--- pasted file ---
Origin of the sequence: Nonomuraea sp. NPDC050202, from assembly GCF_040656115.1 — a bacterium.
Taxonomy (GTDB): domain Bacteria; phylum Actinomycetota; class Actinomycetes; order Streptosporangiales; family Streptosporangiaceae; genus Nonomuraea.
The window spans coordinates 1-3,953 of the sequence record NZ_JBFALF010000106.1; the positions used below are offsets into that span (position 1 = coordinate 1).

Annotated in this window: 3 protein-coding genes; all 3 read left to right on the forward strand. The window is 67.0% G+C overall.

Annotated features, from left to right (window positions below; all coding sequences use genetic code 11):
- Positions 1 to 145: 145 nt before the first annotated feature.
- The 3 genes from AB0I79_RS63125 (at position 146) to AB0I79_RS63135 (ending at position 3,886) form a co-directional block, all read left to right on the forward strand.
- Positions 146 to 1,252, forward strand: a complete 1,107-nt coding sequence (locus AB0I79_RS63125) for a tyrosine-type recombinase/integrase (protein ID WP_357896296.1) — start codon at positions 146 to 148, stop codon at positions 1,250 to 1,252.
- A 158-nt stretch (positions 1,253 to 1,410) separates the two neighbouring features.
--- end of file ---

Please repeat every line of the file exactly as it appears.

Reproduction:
Origin of the sequence: Nonomuraea sp. NPDC050202, from assembly GCF_040656115.1 — a bacterium.
Taxonomy (GTDB): domain Bacteria; phylum Actinomycetota; class Actinomycetes; order Streptosporangiales; family Streptosporangiaceae; genus Nonomuraea.
The window spans coordinates 1-3,953 of the sequence record NZ_JBFALF010000106.1; the positions used below are offsets into that span (position 1 = coordinate 1).

Annotated in this window: 3 protein-coding genes; all 3 read left to right on the forward strand. The window is 67.0% G+C overall.

Annotated features, from left to right (window positions below; all coding sequences use genetic code 11):
- Positions 1 to 145: 145 nt before the first annotated feature.
- The 3 genes from AB0I79_RS63125 (at position 146) to AB0I79_RS63135 (ending at position 3,886) form a co-directional block, all read left to right on the forward strand.
- Positions 146 to 1,252, forward strand: a complete 1,107-nt coding sequence (locus AB0I79_RS63125) for a tyrosine-type recombinase/integrase (protein ID WP_357896296.1) — start codon at positions 146 to 148, stop codon at positions 1,250 to 1,252.
- A 158-nt stretch (positions 1,253 to 1,410) separates the two neighbouring features.